Yashin traded for Spezza

By Jake Dole
After two years of controversy, the Ottawa Senators finally shipped the disgruntled Russian center Alexei Yashin to the New York Islanders on draft day, in return for a package including Jason Spezza. The trade put an end to Yashin’s troubled nine-year stay in the nation’s capital. As soon as the news came out, the fans gave out a sigh of relief, uttering “good riddance” about his departure.
It is interesting to point out that both teams received intriguing packages in return. Ottawa, unable to afford Yashin’s estimated $8-10 million a year, received a top prospect, a third-line winger and a physical defenseman. The Islanders now have the services of a proven 40-goal 90-point center, which could foreshadow the franchises first playoff birth in years.
Ottawa, Canada – A lot of excitement has spread over the capital’s hockey community. The trade of Alexei Yashin was a win-win situation for the team, as well as for the fans. Jason Spezza, thus far, seems to be a perfect fit in the community. He’s made appearances on radio, televison; gave interviews and completed practices in front of excited crowds of fans. Spezza’s poster boy style has already won over the city, bringing back memories of the younger Yashin being treated like a king in his early days in Ottawa. He is a great interview; he talks to the media with great confidence and ease. Comparisons to players like Mario Lemieux and, to a lesser extent, Jason Allison have only added to the excitement.
Although it might be too early to predict Spezza’s future in the NHL, the Senators seem to be confident that they’ve picked up a gem. Another reason for the fans to be excited is Spezza’s apparent enthusiasm about playing in Ottawa. A native of Etobicoke, Ontario, Jason has publically said that playing in Canada is a dream come true. Therefore, the change in the atmosphere is dramatic. Yashin, definitely wanted out of Ottawa; his relationship with the media was not great, although he was his usual cool self most of the time. The major difference, however, looks to be Mark Gandler making his way out of Ottawa, and hopefully out of the local papers. The new agent to deal with is Bobby Orr, who thus far has had nothing but praise for the 18-year old Spezza.
There is no doubt that, as of now, Jason Spezza cannot offer similar production as Yashin. At 18, he is still a prospect and therefore a project. Jason has made it clear to the media, however, that he intends to play with the big boys next year. With the Senators somewhat depleted down the middle, the fans might catch the best of Spezza at the Corel centre as early as October. Sens GM Marshall Johnston has indicated that Spezza will get a shot at a roster spot, just like Marian Hossa and Martin Havlat did at an earlier age. Rumors remain, however, that the Senators are planning to add another body to the roster, preferably a center. A name that has been mentioned is Adam Oates, an aging playmaker who would make a major difference right away, whether it is on the ice or off of it. Nonetheless, with the Sens’ budget, it remains to be seen whether they can afford a name of such profile. If the Sens do make a pick-up, expect Jason Spezza’s name to be bumped off the team’s roster.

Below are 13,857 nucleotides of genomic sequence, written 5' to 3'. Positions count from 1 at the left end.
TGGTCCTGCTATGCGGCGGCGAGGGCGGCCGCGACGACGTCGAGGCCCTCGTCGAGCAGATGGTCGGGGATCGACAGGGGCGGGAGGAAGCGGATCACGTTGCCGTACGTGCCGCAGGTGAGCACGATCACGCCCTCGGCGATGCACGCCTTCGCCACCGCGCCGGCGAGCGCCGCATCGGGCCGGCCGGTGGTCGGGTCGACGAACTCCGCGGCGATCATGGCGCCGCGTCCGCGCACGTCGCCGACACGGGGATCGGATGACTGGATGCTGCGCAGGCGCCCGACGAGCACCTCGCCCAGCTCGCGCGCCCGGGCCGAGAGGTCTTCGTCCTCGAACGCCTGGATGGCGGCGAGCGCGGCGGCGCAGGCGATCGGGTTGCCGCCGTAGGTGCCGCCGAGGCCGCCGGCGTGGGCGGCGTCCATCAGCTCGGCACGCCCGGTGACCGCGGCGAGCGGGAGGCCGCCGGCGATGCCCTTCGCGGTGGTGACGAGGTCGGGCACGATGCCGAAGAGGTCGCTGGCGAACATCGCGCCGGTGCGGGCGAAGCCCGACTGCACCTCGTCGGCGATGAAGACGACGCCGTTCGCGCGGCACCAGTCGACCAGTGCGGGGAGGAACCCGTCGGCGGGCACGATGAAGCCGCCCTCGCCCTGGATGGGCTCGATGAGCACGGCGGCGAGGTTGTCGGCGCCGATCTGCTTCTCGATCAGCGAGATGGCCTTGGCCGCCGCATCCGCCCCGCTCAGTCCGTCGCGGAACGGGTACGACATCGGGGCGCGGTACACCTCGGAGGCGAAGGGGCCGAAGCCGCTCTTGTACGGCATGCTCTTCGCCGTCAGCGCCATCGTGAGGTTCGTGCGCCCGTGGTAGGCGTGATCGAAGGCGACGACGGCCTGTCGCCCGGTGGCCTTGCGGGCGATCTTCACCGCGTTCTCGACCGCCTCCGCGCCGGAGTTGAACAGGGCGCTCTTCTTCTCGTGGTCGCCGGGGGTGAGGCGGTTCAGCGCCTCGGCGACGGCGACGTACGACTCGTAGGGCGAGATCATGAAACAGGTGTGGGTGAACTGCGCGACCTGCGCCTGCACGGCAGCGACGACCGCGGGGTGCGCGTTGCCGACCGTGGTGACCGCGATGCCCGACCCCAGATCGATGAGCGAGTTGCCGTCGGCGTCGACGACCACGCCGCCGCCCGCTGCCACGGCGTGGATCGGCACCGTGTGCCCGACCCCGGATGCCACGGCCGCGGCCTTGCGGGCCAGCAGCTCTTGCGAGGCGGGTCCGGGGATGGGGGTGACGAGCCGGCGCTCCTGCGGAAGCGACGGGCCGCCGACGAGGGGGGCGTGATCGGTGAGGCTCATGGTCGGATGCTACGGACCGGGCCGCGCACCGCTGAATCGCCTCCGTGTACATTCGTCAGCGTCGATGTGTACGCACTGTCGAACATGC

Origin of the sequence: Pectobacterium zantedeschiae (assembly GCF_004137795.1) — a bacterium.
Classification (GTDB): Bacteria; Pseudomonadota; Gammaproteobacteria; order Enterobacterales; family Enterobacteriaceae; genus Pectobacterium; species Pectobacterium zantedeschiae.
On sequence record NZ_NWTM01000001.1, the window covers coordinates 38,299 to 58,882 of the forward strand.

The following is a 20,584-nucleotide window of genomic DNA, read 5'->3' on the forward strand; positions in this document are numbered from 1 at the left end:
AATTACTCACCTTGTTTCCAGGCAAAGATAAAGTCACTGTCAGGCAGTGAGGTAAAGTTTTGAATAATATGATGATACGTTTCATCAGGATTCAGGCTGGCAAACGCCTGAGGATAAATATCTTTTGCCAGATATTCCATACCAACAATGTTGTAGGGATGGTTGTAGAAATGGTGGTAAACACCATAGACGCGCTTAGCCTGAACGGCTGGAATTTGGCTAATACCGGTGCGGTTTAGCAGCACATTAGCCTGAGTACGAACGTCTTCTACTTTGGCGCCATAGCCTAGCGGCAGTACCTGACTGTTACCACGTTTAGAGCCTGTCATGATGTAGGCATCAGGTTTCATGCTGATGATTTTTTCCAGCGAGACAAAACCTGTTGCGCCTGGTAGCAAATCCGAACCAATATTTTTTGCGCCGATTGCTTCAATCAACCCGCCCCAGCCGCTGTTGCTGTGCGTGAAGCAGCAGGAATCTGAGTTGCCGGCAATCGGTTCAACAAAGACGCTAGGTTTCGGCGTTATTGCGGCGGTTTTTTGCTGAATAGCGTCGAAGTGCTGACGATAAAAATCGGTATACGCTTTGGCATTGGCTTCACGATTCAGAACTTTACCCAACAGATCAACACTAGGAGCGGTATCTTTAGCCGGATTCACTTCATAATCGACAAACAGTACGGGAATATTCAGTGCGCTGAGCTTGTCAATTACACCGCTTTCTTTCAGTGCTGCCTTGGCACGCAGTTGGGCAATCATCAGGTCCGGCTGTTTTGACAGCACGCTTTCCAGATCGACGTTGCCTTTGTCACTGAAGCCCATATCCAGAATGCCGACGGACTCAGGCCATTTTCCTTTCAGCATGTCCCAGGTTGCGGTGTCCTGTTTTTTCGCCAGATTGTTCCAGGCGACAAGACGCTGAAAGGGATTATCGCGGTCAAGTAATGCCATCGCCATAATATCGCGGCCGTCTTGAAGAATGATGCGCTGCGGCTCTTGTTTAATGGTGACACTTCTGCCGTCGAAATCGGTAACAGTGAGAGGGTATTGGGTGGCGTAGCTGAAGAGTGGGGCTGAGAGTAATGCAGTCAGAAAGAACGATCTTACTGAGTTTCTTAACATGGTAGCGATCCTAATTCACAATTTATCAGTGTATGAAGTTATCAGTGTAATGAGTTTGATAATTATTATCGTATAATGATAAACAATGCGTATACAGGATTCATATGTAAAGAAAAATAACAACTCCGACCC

The media in Ottawa, has responded very well to the draft day trade. Many writers have indicated that the Sens have “stole” one from the Isles. This in spite of the fact that the Isles media seems to have a completely opposite view on the matter. However, instead of debating on who the winner of the sweepstakes is, it is easy to look at both teams last year and safely conclude that both are winners. The Yashin situation is becoming a thing of the past in Ottawa, meanwhile on Long Island, the Isles GM Mike Milbury has been praised for acquiring Yashin without trading away any of his valuable young players (Pyatt, Isbister, Connoly, Torres are some of the examples). However, the praise did not last as long, as Milbury gave up an iffy package in return for another disgruntled center named Mike Peca.
The Senators completed what looked like one of the franchises most successful drafts in history. After getting Spezza at #2 overall, Ottawa drafted another multi-talented youngster named Tim Gleason later in the first round. In order to get him, the Senators traded up, by switching the picks with the Philadelphia Flyers. As it turns out, they wound up at #23 instead of #27, and drafted the man they highly coveted. Expected by many to go between #10 and #20, Gleason is praised for his skating, puck-handling ability, and hard-nosed style. Needless to say, this pick might serve the Sens just as well in the future as the Jason Spezza pick. Right now, both Spezza and Gleason are popular celebrities in the city, and have been seen participating in several societal events and hockey practices.
At the draft the Sens acquired skill (Spezza, Gleason namely), grit (Gleason, Muckalt, Chara), and some experience (Muckalt namely), although not a whole lot. The franchise did as well as they possibly could have; even though it took them two years to deal Yashin, Ottawa received a good package, despite many people’s beliefs that Yashin’s stock had fallen.
We will have a greater idea sometime later on whether these teams indeed succeeded this summer. Both teams are clearly different than ever before. Ottawa got younger and the jury is still out whether this team can win a playoff round with or without Yashin. The Islanders got older, but the major goal will be simply making the playoffs, unlike Ottawa, where the fans have learned that whatever happens until that, matters little.